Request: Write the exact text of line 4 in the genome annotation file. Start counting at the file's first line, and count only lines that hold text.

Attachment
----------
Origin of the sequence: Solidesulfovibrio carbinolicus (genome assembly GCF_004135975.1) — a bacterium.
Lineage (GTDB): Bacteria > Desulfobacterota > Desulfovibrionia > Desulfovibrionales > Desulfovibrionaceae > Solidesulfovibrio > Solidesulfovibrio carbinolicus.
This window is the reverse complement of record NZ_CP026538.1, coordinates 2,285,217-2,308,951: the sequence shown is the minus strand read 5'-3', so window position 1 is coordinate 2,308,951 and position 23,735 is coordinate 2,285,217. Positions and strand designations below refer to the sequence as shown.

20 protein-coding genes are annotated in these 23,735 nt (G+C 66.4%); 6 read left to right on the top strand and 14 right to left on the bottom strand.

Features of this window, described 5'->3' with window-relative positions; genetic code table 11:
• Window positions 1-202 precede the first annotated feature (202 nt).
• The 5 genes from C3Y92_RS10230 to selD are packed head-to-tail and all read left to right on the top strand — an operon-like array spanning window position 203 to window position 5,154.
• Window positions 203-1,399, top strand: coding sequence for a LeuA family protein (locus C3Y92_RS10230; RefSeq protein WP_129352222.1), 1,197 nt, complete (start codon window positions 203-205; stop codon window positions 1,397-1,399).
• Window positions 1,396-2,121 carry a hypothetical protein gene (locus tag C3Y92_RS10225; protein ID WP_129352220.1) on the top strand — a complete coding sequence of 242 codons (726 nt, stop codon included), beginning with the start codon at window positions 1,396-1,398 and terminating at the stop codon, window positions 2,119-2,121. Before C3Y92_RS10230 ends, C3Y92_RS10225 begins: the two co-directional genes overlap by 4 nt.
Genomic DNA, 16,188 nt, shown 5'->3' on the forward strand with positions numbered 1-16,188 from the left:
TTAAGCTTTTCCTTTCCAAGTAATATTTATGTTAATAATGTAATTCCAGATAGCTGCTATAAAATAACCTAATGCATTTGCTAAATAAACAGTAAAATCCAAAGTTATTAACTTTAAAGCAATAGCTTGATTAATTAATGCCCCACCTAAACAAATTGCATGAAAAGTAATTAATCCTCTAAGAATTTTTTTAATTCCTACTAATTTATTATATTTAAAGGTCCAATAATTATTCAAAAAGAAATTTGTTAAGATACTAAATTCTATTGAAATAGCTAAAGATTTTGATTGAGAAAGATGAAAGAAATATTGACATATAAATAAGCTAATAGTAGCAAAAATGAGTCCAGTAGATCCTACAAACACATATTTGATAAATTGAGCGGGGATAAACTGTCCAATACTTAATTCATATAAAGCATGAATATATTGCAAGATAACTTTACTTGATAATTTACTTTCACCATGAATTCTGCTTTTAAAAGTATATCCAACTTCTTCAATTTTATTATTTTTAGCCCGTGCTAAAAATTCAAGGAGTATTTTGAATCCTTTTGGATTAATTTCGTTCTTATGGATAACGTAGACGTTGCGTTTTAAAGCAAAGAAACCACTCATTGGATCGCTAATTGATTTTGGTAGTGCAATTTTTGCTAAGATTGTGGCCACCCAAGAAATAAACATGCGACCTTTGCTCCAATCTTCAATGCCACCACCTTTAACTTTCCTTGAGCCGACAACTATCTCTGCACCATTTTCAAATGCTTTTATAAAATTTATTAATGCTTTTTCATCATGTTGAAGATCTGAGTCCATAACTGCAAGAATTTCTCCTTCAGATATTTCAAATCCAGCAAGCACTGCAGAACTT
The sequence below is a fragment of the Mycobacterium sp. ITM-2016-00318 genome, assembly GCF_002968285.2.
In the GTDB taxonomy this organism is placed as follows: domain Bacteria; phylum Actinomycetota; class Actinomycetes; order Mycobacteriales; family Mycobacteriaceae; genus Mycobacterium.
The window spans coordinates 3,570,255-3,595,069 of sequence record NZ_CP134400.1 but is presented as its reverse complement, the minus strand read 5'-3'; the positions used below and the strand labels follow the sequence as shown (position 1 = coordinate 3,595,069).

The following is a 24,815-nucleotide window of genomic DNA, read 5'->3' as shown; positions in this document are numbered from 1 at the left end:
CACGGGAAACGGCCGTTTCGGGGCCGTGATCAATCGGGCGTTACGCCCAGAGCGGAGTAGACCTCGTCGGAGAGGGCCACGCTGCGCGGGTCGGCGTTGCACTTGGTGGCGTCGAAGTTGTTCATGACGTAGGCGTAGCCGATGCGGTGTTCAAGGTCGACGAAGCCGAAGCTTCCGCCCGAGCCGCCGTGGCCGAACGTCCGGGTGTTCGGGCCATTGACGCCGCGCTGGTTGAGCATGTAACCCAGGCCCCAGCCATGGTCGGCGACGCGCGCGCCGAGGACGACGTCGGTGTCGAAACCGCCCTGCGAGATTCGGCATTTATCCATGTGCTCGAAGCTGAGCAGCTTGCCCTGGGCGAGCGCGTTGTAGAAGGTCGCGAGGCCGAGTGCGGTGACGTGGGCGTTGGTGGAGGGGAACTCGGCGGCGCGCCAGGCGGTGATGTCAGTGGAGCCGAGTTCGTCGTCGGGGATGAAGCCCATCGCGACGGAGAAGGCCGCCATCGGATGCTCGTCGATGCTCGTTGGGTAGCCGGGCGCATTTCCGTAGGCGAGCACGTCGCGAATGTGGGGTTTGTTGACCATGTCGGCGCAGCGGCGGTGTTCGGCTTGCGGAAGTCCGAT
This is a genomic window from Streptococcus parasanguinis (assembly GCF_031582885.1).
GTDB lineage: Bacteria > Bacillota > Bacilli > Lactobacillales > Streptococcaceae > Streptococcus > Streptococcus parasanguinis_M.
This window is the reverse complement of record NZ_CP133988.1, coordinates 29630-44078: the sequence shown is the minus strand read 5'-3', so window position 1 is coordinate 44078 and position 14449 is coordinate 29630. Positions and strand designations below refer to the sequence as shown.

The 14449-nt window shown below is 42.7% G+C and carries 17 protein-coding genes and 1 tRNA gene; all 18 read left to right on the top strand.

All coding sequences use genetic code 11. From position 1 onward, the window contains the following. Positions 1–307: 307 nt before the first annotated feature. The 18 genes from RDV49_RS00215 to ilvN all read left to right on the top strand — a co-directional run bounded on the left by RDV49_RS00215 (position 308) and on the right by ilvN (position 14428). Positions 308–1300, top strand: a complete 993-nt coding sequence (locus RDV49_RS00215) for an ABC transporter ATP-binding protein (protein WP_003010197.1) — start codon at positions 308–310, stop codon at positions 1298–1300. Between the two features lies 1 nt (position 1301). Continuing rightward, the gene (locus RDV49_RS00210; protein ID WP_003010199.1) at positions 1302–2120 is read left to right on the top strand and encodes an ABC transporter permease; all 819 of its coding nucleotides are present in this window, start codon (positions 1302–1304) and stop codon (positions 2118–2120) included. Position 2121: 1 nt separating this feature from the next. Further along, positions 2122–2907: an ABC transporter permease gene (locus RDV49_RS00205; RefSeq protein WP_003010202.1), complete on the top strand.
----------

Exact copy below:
20 protein-coding genes are annotated in these 23,735 nt (G+C 66.4%); 6 read left to right on the top strand and 14 right to left on the bottom strand.